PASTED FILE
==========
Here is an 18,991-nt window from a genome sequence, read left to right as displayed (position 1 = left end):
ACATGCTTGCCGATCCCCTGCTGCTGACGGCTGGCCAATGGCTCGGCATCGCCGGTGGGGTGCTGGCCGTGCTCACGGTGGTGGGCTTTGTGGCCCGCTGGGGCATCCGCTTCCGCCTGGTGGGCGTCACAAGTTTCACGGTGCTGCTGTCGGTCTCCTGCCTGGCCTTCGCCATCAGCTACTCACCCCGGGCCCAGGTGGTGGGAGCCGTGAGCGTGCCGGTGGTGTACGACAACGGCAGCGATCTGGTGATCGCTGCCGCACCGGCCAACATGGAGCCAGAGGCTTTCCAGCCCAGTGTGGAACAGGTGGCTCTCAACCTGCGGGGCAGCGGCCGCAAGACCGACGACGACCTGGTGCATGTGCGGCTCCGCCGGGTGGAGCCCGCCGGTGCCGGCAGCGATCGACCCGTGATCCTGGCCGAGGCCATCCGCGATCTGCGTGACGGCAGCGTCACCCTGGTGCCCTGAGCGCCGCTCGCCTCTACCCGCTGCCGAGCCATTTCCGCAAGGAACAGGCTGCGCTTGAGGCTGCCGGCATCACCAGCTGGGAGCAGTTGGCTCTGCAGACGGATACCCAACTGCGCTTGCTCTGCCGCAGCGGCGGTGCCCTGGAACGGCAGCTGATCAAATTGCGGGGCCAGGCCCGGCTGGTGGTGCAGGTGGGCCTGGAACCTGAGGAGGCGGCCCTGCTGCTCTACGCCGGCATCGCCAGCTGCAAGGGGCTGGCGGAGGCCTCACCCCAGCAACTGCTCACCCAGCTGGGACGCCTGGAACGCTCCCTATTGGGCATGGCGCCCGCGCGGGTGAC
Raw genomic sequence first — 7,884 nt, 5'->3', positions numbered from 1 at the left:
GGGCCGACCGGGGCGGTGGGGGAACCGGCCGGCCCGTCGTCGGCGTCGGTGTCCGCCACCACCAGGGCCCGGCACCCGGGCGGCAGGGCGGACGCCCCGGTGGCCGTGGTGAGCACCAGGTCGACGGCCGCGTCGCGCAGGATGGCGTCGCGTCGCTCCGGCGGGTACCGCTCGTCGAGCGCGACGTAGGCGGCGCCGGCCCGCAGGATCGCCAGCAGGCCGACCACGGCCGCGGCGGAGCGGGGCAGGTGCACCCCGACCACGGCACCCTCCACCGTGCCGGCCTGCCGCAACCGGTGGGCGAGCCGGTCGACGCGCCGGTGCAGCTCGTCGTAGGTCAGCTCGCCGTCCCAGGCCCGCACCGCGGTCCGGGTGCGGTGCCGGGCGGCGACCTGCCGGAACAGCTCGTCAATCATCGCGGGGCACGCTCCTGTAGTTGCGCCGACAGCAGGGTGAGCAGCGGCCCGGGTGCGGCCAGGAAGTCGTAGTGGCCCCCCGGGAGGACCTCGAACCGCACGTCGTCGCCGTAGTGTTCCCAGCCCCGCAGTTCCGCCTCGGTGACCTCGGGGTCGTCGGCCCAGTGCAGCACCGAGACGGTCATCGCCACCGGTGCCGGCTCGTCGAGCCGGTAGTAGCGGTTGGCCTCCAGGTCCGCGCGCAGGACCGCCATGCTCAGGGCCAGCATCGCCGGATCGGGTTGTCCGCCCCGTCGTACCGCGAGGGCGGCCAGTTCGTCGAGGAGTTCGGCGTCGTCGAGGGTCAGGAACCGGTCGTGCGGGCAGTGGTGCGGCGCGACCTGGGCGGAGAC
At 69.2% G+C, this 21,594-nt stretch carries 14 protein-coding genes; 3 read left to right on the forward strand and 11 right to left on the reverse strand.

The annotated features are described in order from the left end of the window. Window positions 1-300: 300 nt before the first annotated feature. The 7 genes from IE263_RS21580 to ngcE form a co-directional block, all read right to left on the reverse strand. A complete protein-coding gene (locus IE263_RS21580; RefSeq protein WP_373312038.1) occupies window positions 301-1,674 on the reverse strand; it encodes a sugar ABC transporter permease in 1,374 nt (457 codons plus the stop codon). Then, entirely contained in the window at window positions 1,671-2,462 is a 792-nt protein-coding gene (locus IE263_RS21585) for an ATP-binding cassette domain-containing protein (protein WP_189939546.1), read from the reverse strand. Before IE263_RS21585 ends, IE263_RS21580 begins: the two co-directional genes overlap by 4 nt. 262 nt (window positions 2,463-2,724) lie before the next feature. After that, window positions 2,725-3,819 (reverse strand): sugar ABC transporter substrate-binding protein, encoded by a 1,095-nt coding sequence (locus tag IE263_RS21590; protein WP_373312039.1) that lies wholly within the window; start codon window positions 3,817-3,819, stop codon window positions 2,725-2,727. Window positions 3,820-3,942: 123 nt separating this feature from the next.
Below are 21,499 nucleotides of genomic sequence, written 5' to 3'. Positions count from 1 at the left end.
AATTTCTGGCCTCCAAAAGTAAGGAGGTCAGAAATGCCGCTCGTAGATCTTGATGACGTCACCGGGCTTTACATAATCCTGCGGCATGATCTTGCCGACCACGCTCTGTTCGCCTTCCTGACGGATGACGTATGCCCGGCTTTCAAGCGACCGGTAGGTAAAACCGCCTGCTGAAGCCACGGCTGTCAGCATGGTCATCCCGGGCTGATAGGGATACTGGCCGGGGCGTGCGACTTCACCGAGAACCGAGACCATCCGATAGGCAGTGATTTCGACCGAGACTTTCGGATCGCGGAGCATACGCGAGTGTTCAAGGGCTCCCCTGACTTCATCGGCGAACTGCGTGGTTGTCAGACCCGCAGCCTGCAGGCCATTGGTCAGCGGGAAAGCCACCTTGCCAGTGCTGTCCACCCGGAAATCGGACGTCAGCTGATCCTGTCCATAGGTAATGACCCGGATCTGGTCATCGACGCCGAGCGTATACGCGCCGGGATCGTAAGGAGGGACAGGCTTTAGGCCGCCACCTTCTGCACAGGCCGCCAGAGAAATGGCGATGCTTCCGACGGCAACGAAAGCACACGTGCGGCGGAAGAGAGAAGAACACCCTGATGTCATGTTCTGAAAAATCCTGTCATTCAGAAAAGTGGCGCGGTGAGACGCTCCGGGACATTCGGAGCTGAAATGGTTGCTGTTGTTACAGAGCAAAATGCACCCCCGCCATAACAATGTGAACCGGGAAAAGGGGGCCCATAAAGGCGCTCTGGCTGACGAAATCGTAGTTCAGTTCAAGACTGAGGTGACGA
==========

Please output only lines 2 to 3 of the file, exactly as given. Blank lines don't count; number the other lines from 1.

ACATGCTTGCCGATCCCCTGCTGCTGACGGCTGGCCAATGGCTCGGCATCGCCGGTGGGGTGCTGGCCGTGCTCACGGTGGTGGGCTTTGTGGCCCGCTGGGGCATCCGCTTCCGCCTGGTGGGCGTCACAAGTTTCACGGTGCTGCTGTCGGTCTCCTGCCTGGCCTTCGCCATCAGCTACTCACCCCGGGCCCAGGTGGTGGGAGCCGTGAGCGTGCCGGTGGTGTACGACAACGGCAGCGATCTGGTGATCGCTGCCGCACCGGCCAACATGGAGCCAGAGGCTTTCCAGCCCAGTGTGGAACAGGTGGCTCTCAACCTGCGGGGCAGCGGCCGCAAGACCGACGACGACCTGGTGCATGTGCGGCTCCGCCGGGTGGAGCCCGCCGGTGCCGGCAGCGATCGACCCGTGATCCTGGCCGAGGCCATCCGCGATCTGCGTGACGGCAGCGTCACCCTGGTGCCCTGAGCGCCGCTCGCCTCTACCCGCTGCCGAGCCATTTCCGCAAGGAACAGGCTGCGCTTGAGGCTGCCGGCATCACCAGCTGGGAGCAGTTGGCTCTGCAGACGGATACCCAACTGCGCTTGCTCTGCCGCAGCGGCGGTGCCCTGGAACGGCAGCTGATCAAATTGCGGGGCCAGGCCCGGCTGGTGGTGCAGGTGGGCCTGGAACCTGAGGAGGCGGCCCTGCTGCTCTACGCCGGCATCGCCAGCTGCAAGGGGCTGGCGGAGGCCTCACCCCAGCAACTGCTCACCCAGCTGGGACGCCTGGAACGCTCCCTATTGGGCATGGCGCCCGCGCGGGTGAC
Raw genomic sequence first — 7,884 nt, 5'->3', positions numbered from 1 at the left: